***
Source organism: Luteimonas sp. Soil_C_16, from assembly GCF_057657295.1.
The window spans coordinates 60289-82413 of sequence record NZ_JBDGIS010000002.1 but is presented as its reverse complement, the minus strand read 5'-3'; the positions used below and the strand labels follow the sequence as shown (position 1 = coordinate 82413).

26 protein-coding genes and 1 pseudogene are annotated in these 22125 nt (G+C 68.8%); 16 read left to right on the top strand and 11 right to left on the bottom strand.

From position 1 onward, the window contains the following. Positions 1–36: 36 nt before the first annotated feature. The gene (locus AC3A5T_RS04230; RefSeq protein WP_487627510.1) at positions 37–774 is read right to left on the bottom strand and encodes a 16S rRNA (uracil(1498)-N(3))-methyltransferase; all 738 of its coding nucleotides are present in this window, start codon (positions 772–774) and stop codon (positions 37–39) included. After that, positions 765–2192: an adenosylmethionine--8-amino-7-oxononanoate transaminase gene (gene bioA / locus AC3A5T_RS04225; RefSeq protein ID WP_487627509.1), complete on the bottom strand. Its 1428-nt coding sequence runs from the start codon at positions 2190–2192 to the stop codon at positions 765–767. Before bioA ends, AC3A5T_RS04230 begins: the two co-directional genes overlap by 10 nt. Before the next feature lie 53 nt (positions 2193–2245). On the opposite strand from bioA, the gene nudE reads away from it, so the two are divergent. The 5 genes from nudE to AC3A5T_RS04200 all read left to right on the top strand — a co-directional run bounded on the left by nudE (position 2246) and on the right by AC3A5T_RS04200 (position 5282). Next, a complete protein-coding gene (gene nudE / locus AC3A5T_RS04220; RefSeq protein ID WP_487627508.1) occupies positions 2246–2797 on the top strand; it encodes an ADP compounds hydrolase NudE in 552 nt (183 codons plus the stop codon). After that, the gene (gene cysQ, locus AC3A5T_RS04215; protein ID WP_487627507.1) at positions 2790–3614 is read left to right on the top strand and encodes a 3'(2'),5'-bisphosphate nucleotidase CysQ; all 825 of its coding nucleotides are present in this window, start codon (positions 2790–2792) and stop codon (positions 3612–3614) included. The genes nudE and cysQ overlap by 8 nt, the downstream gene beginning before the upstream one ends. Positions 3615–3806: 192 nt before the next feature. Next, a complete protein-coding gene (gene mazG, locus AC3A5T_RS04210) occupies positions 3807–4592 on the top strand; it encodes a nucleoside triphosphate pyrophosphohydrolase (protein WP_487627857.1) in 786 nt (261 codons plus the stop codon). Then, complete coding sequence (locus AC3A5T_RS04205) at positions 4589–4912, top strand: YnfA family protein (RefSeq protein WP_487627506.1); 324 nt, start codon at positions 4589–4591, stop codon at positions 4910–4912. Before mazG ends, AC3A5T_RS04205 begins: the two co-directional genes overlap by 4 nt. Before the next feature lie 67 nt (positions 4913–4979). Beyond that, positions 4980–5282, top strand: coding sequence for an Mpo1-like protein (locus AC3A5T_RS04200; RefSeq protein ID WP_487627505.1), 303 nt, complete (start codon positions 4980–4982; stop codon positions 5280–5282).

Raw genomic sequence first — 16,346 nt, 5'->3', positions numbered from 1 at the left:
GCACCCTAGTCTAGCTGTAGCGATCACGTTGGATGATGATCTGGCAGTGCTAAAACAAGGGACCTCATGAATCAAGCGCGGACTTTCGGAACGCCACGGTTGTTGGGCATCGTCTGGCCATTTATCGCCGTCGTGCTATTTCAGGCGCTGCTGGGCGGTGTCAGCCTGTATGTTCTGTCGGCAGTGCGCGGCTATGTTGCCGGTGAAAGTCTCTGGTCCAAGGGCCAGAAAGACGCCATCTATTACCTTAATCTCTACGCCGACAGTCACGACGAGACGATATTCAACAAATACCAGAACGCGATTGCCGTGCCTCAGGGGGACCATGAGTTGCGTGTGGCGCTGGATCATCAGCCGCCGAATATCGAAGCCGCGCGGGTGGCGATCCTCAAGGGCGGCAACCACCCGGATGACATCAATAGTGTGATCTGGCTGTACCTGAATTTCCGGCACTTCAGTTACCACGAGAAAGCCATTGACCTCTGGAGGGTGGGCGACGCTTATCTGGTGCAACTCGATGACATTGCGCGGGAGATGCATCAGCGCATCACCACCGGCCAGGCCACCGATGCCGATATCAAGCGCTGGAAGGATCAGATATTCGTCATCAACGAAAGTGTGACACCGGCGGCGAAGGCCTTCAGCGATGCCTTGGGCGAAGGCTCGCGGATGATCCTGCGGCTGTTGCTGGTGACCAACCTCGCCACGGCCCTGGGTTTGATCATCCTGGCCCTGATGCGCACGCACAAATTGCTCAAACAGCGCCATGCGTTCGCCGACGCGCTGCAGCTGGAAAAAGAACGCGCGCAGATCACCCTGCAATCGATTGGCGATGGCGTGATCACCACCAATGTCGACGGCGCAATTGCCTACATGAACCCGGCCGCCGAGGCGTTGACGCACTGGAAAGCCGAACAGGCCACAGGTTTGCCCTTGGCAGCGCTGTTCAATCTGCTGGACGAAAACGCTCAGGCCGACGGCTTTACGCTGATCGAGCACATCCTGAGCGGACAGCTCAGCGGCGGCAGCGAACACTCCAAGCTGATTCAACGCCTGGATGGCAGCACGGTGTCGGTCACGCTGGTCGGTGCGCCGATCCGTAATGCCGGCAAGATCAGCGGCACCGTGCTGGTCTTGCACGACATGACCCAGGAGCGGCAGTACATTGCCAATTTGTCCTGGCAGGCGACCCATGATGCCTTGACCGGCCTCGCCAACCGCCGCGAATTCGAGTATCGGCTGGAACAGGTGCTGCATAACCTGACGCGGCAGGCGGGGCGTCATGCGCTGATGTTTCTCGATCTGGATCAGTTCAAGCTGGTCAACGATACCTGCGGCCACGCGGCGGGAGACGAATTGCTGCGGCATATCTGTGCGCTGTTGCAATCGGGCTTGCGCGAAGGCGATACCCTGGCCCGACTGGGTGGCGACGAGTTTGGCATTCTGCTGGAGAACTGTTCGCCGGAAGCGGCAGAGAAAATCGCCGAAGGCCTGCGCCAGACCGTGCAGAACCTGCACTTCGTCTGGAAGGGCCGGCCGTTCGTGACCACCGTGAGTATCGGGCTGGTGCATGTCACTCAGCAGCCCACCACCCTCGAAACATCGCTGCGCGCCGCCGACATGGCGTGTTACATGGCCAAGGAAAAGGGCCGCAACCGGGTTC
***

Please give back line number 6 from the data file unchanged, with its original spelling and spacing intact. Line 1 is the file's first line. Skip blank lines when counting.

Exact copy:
GCACCCTAGTCTAGCTGTAGCGATCACGTTGGATGATGATCTGGCAGTGCTAAAACAAGGGACCTCATGAATCAAGCGCGGACTTTCGGAACGCCACGGTTGTTGGGCATCGTCTGGCCATTTATCGCCGTCGTGCTATTTCAGGCGCTGCTGGGCGGTGTCAGCCTGTATGTTCTGTCGGCAGTGCGCGGCTATGTTGCCGGTGAAAGTCTCTGGTCCAAGGGCCAGAAAGACGCCATCTATTACCTTAATCTCTACGCCGACAGTCACGACGAGACGATATTCAACAAATACCAGAACGCGATTGCCGTGCCTCAGGGGGACCATGAGTTGCGTGTGGCGCTGGATCATCAGCCGCCGAATATCGAAGCCGCGCGGGTGGCGATCCTCAAGGGCGGCAACCACCCGGATGACATCAATAGTGTGATCTGGCTGTACCTGAATTTCCGGCACTTCAGTTACCACGAGAAAGCCATTGACCTCTGGAGGGTGGGCGACGCTTATCTGGTGCAACTCGATGACATTGCGCGGGAGATGCATCAGCGCATCACCACCGGCCAGGCCACCGATGCCGATATCAAGCGCTGGAAGGATCAGATATTCGTCATCAACGAAAGTGTGACACCGGCGGCGAAGGCCTTCAGCGATGCCTTGGGCGAAGGCTCGCGGATGATCCTGCGGCTGTTGCTGGTGACCAACCTCGCCACGGCCCTGGGTTTGATCATCCTGGCCCTGATGCGCACGCACAAATTGCTCAAACAGCGCCATGCGTTCGCCGACGCGCTGCAGCTGGAAAAAGAACGCGCGCAGATCACCCTGCAATCGATTGGCGATGGCGTGATCACCACCAATGTCGACGGCGCAATTGCCTACATGAACCCGGCCGCCGAGGCGTTGACGCACTGGAAAGCCGAACAGGCCACAGGTTTGCCCTTGGCAGCGCTGTTCAATCTGCTGGACGAAAACGCTCAGGCCGACGGCTTTACGCTGATCGAGCACATCCTGAGCGGACAGCTCAGCGGCGGCAGCGAACACTCCAAGCTGATTCAACGCCTGGATGGCAGCACGGTGTCGGTCACGCTGGTCGGTGCGCCGATCCGTAATGCCGGCAAGATCAGCGGCACCGTGCTGGTCTTGCACGACATGACCCAGGAGCGGCAGTACATTGCCAATTTGTCCTGGCAGGCGACCCATGATGCCTTGACCGGCCTCGCCAACCGCCGCGAATTCGAGTATCGGCTGGAACAGGTGCTGCATAACCTGACGCGGCAGGCGGGGCGTCATGCGCTGATGTTTCTCGATCTGGATCAGTTCAAGCTGGTCAACGATACCTGCGGCCACGCGGCGGGAGACGAATTGCTGCGGCATATCTGTGCGCTGTTGCAATCGGGCTTGCGCGAAGGCGATACCCTGGCCCGACTGGGTGGCGACGAGTTTGGCATTCTGCTGGAGAACTGTTCGCCGGAAGCGGCAGAGAAAATCGCCGAAGGCCTGCGCCAGACCGTGCAGAACCTGCACTTCGTCTGGAAGGGCCGGCCGTTCGTGACCACCGTGAGTATCGGGCTGGTGCATGTCACTCAGCAGCCCACCACCCTCGAAACATCGCTGCGCGCCGCCGACATGGCGTGTTACATGGCCAAGGAAAAGGGCCGCAACCGGGTTC